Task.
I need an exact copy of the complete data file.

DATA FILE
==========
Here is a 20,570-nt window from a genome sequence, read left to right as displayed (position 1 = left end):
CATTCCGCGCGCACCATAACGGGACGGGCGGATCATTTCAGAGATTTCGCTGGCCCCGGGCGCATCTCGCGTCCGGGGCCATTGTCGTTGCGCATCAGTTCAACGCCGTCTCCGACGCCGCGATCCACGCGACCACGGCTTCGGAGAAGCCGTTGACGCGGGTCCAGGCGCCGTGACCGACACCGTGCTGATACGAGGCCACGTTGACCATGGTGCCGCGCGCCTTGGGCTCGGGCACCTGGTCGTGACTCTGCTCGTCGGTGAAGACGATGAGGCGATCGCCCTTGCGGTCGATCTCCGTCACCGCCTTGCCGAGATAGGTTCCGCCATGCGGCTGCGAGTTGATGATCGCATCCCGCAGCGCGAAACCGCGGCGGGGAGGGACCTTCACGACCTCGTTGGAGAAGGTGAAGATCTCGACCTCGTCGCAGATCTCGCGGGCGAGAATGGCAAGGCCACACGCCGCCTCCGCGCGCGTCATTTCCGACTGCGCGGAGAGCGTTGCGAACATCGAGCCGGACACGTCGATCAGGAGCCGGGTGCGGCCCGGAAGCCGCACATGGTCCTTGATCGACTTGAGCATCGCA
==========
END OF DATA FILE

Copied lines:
Here is a 20,570-nt window from a genome sequence, read left to right as displayed (position 1 = left end):
CATTCCGCGCGCACCATAACGGGACGGGCGGATCATTTCAGAGATTTCGCTGGCCCCGGGCGCATCTCGCGTCCGGGGCCATTGTCGTTGCGCATCAGTTCAACGCCGTCTCCGACGCCGCGATCCACGCGACCACGGCTTCGGAGAAGCCGTTGACGCGGGTCCAGGCGCCGTGACCGACACCGTGCTGATACGAGGCCACGTTGACCATGGTGCCGCGCGCCTTGGGCTCGGGCACCTGGTCGTGACTCTGCTCGTCGGTGAAGACGATGAGGCGATCGCCCTTGCGGTCGATCTCCGTCACCGCCTTGCCGAGATAGGTTCCGCCATGCGGCTGCGAGTTGATGATCGCATCCCGCAGCGCGAAACCGCGGCGGGGAGGGACCTTCACGACCTCGTTGGAGAAGGTGAAGATCTCGACCTCGTCGCAGATCTCGCGGGCGAGAATGGCAAGGCCACACGCCGCCTCCGCGCGCGTCATTTCCGACTGCGCGGAGAGCGTTGCGAACATCGAGCCGGACACGTCGATCAGGAGCCGGGTGCGGCCCGGAAGCCGCACATGGTCCTTGATCGACTTGAGCATCGCA